“Captain Marvel” Flies Higher, Further and Faster into Theaters

Anna Feild, Reporter

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“Captain Marvel,” the first solo movie in the Marvel Cinematic Universe (MCU) for a female hero, soared into theatres on March 8.

The movie focuses on Carol Danvers (Brie Larson) and her journey to unlock her muddled past and her full potential, all while involved in a war between the Kree and the Skrulls.

Danvers is a Kree, who are a race of warriors fighting a war against the Skrulls, who are an alien race of shapeshifters.

With the mix of new characters, such as Maria Rambeau (Lashana Lynch) and Skrull leader Talos (Ben Mendelsohn), and the reintroduction of familiar characters, such as Nick Fury (Samuel L. Jackson) and Agent Coulson (Clark Gregg), the film does a great job of integrating this new hero into the existing universe.

Photo via @captainmarvel on Twitter
Maria Rambeau (Lashana Lynch) is Carol’s best friend from when they served in the Air Force together. Photo via @captainmarvel on Twitter

The introduction of Captain Marvel helps to tie up lots of remaining loose ends and answers lingering questions from other MCU films – including how Fury lost his eye.

Though it has a slow and slightly confusing start, “Captain Marvel” quickly begins to pick up speed once the conflict is introduced, and Danvers crashlands onto planet C-53 – also known as Earth.

Taking place in the 1990s, the film is full of nostalgia and nods to this era, through the prevalence of certain stores such as Radio Shack and Blockbuster, the fashion (at one point, Danvers steals a “grunge” outfit off of a mannequin) and the soundtrack featuring Nirvana and No Doubt, among many other easter eggs.

The movie also features an unexpected scene stealer – Goose the cat.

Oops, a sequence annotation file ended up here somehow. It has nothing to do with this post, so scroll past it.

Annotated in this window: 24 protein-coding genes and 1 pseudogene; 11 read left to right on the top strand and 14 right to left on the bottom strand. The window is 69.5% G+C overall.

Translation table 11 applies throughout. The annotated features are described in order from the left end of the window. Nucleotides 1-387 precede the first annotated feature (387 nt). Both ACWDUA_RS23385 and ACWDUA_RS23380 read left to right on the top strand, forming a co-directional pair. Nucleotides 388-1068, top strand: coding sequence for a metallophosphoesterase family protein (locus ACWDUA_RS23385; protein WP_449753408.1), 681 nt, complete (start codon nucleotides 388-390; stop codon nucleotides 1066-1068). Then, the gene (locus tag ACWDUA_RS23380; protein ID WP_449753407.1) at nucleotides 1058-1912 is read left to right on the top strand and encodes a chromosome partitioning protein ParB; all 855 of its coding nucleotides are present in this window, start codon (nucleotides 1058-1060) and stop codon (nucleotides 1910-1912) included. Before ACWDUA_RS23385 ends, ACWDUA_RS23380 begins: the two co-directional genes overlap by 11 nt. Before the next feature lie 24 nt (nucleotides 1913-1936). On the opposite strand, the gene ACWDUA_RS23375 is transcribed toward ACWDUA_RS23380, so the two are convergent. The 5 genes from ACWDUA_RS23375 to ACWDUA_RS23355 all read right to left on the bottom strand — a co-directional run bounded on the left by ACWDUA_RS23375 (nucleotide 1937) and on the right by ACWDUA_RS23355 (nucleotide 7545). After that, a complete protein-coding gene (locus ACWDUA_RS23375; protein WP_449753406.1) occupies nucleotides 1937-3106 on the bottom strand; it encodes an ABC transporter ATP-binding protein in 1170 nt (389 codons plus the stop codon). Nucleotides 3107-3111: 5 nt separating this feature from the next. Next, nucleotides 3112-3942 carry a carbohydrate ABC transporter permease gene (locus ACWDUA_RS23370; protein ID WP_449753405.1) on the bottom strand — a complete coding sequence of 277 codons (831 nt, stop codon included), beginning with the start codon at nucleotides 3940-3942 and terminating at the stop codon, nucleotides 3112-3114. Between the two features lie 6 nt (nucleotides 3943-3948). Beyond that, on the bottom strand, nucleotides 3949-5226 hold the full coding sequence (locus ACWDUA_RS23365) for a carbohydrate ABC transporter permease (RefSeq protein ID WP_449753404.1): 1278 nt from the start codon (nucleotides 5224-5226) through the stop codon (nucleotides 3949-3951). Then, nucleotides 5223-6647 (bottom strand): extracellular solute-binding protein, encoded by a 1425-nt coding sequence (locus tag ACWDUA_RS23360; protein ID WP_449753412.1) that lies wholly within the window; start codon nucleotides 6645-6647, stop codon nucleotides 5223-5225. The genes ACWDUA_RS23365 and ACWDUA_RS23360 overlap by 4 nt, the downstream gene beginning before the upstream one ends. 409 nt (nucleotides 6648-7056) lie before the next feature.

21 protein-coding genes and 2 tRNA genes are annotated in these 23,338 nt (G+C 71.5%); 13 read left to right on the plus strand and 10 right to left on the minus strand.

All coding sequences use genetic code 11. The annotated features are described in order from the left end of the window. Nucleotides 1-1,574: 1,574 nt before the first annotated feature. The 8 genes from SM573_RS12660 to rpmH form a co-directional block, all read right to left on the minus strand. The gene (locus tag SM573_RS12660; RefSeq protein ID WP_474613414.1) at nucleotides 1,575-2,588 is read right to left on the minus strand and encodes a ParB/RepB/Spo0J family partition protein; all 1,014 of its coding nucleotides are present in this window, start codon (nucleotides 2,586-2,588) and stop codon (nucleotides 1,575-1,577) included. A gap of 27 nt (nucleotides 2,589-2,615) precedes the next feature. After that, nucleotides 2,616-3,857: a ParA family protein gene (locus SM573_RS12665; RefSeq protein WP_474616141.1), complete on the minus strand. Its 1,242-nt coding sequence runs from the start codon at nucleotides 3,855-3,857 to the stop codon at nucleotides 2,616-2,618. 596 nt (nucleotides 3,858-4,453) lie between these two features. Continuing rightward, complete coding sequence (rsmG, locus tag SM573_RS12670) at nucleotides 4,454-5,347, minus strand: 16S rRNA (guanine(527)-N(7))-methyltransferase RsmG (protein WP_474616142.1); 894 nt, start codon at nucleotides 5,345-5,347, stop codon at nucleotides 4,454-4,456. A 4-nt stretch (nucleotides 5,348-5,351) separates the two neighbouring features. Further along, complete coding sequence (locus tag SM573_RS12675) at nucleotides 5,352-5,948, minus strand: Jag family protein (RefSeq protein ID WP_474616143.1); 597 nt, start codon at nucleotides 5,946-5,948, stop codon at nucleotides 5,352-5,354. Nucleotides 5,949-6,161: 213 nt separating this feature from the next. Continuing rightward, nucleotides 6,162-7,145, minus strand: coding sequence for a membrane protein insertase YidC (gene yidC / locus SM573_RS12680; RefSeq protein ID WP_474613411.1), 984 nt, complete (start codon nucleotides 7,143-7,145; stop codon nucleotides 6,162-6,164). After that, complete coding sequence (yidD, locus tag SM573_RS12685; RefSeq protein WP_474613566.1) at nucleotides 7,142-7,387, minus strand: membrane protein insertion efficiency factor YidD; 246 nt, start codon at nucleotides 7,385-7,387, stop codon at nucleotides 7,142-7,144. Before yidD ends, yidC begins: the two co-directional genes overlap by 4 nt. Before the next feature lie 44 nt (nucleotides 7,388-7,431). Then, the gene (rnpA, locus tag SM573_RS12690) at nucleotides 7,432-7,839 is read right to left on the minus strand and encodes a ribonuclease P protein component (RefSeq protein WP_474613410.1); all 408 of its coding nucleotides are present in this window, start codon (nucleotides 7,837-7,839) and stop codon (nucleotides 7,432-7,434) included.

Goose steals every scene he’s in, along with the hearts of viewers. Photo via @captainmarvel on Twitter

Fury and Danvers meet Goose while gathering information on Earth, and Fury instantly bonds with the animal, resulting in an unusual but lovable duo.

Throughout “Captain Marvel,” Danvers faces many challenges that many women watching can relate to – she’s told she’s too emotional to fight and she’s not allowed to do what she loves (flying airplanes) because she is a woman, to name a few.

No matter how many times she is knocked down; however, she always gets back up and proves everyone who doubts her wrong.

Full of empowering lines about her power and self-worth, Carol Danvers is truly a role model and positive influence for women everywhere.

Photo via @captainmarvel on Twitter
Brie Larson signs an autograph for a little girl dressed as Captain Marvel at the premier of the movie. Photo via @captainmarvel on Twitter

Currently, “Captain Marvel” has a score of 80% on Rotten Tomatoes, which is impressive considering the issues it has faced before its release.

Rotten Tomatoes had to change its policy to block comments before a movie’s release due to trolls blasting it with negative reviews because they felt it was too political.

“We are disabling the comment function prior to a movie’s release date,” said Rotten Tomatoes on their website. “Unfortunately, we have seen an uptick in non-constructive input, sometimes bordering on trolling, which we believe is a disservice to our general readership.”

Despite these initial setbacks, “Captain Marvel” made $153 million domestically opening weekend and $455 million globally; this film is the seventh-best domestic launch for a MCU title.

This movie is not the last time that audiences will see Captain Marvel – Danvers will return for “Avengers: Engame,” and Thanos should be nervous.

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